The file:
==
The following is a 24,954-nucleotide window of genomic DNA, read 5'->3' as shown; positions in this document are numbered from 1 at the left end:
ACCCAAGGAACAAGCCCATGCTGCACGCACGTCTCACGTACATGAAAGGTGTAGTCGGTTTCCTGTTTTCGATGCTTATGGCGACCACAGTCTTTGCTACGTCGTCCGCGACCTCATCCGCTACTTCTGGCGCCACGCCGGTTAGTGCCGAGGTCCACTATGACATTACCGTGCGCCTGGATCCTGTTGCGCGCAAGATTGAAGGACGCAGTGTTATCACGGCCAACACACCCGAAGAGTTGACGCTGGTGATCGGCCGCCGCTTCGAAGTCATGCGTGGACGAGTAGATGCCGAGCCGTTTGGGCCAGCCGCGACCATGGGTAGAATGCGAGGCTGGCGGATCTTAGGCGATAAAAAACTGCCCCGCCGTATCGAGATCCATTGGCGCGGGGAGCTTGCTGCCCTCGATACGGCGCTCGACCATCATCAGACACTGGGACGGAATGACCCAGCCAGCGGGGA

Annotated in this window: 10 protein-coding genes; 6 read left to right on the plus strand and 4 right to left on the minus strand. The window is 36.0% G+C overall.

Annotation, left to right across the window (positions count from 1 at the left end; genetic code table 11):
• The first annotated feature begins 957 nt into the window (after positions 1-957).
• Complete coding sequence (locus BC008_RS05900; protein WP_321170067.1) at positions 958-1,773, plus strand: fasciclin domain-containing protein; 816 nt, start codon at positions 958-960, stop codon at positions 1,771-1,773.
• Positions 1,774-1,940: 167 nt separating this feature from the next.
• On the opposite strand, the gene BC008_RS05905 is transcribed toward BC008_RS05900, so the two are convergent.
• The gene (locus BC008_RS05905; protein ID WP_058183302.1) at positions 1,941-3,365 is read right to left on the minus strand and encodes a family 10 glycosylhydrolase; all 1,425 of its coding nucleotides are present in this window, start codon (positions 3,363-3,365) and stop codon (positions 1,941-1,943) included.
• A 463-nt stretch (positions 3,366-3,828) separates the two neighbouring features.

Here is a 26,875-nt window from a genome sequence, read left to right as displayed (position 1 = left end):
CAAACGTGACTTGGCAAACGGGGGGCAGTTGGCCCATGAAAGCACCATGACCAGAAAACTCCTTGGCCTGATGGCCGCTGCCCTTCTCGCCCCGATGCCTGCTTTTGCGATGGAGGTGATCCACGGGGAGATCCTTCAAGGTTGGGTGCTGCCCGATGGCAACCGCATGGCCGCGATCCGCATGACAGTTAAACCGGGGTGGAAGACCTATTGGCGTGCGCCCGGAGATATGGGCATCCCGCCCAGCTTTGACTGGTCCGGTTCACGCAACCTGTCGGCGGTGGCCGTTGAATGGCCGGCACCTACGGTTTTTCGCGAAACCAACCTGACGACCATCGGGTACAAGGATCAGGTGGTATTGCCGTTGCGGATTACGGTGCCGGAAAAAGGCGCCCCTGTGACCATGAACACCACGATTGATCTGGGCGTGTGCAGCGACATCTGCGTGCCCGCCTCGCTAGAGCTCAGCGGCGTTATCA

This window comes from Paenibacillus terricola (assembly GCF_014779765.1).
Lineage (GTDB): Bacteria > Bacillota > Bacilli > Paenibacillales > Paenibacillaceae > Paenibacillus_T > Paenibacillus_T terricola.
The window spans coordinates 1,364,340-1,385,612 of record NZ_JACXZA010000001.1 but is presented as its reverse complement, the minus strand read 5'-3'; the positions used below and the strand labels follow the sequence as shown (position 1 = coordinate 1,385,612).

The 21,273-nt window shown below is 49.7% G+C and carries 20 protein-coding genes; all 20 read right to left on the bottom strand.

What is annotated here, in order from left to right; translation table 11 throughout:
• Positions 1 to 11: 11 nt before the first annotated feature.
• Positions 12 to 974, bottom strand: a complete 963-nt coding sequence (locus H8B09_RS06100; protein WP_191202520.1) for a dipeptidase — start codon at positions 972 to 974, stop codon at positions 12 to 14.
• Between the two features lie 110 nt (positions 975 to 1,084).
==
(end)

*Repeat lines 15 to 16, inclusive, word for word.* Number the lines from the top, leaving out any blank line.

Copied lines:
The window spans coordinates 1,364,340-1,385,612 of record NZ_JACXZA010000001.1 but is presented as its reverse complement, the minus strand read 5'-3'; the positions used below and the strand labels follow the sequence as shown (position 1 = coordinate 1,385,612).

The 21,273-nt window shown below is 49.7% G+C and carries 20 protein-coding genes; all 20 read right to left on the bottom strand.